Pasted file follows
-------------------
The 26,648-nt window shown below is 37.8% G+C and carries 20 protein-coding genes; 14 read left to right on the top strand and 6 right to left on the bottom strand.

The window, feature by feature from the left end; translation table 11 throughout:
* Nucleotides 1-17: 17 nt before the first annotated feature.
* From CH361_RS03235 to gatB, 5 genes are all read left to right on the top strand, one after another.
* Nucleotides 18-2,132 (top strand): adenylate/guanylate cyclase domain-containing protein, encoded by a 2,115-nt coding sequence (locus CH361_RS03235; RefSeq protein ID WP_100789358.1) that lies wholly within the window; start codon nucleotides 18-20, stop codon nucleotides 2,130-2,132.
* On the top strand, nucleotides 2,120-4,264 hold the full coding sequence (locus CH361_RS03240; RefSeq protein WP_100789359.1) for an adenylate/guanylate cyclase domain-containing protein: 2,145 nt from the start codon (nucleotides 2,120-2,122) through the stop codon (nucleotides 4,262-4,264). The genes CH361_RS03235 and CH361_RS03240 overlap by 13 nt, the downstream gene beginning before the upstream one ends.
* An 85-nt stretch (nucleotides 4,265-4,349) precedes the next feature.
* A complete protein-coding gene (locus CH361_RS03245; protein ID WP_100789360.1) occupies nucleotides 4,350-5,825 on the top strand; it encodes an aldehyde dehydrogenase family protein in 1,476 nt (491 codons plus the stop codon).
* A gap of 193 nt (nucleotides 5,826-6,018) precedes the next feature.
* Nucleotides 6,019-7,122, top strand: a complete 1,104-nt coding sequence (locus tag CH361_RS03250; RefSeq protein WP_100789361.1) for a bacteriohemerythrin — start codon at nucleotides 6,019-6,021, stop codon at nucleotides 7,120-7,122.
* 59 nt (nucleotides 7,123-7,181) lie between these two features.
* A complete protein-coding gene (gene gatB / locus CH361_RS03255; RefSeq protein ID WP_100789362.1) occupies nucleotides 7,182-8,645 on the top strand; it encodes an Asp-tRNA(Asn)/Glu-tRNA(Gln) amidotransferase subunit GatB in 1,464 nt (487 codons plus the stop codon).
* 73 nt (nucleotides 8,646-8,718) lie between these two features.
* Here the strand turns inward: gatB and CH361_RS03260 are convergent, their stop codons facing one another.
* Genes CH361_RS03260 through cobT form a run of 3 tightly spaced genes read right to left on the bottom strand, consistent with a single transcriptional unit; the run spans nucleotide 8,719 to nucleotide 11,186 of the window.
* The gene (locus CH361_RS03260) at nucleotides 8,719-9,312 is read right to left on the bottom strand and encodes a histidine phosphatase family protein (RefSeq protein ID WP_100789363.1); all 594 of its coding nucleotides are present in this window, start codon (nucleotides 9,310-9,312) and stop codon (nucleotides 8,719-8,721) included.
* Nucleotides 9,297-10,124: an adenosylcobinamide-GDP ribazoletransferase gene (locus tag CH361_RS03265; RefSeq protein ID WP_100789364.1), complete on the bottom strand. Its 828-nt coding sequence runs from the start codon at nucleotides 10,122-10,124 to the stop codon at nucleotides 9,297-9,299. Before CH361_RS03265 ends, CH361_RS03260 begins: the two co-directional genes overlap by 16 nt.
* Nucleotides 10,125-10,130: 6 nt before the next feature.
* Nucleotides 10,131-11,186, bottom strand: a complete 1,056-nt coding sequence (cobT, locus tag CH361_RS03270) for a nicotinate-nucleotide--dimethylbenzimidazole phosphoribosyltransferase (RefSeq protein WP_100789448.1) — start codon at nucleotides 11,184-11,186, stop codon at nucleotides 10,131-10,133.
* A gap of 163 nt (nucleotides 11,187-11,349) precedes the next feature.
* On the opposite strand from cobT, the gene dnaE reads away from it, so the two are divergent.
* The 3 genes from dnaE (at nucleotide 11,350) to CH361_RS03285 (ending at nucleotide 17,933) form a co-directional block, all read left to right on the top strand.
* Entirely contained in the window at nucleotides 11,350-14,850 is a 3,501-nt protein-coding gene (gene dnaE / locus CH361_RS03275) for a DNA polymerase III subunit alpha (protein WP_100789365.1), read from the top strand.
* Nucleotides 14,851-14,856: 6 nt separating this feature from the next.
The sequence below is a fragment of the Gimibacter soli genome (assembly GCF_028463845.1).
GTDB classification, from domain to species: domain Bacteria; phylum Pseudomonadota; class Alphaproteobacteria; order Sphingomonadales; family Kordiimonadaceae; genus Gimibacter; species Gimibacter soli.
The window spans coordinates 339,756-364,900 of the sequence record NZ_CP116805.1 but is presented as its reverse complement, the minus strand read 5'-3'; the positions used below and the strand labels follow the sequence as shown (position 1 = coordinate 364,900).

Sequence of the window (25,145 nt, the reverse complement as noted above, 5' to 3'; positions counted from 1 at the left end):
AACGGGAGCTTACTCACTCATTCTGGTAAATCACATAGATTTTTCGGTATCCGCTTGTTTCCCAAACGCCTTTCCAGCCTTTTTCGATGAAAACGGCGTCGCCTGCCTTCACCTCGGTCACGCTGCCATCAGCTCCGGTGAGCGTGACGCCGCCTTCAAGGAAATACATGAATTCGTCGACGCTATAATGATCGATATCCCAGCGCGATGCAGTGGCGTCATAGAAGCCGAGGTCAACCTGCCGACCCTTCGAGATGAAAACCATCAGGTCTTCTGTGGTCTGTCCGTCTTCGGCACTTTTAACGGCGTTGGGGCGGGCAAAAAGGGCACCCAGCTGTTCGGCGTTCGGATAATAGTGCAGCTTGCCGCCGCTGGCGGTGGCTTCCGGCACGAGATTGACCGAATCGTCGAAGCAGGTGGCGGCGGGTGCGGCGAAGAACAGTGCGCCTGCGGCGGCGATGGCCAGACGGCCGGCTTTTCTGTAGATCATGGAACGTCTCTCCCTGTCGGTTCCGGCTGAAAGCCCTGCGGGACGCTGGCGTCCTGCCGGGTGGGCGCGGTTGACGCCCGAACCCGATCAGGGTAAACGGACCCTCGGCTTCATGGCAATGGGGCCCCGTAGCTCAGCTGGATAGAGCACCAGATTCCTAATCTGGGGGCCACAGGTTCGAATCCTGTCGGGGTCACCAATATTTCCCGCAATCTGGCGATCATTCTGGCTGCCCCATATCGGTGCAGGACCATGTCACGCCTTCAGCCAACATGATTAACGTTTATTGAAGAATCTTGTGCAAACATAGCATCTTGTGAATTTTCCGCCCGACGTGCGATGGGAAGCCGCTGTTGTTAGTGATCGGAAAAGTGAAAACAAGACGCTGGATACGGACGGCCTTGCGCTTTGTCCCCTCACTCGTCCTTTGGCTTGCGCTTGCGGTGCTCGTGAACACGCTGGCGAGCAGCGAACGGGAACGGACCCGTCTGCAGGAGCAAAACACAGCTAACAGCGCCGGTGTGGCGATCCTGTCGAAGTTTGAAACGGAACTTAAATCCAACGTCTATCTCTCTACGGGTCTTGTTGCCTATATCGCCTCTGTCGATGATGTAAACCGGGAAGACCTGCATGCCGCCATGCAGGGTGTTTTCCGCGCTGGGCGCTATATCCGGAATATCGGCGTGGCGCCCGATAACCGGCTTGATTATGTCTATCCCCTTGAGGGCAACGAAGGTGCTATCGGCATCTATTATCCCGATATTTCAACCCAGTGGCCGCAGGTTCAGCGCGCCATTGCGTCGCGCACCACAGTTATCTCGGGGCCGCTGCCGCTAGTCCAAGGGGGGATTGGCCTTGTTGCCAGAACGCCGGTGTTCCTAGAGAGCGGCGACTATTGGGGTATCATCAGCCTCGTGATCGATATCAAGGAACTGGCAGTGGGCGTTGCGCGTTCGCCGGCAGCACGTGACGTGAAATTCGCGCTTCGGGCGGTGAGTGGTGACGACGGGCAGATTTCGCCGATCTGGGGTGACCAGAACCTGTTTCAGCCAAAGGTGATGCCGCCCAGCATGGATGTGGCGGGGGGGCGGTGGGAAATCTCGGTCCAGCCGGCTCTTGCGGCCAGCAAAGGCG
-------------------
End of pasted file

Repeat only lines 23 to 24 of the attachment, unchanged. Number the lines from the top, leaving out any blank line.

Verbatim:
* Entirely contained in the window at nucleotides 11,350-14,850 is a 3,501-nt protein-coding gene (gene dnaE / locus CH361_RS03275) for a DNA polymerase III subunit alpha (protein WP_100789365.1), read from the top strand.
* Nucleotides 14,851-14,856: 6 nt separating this feature from the next.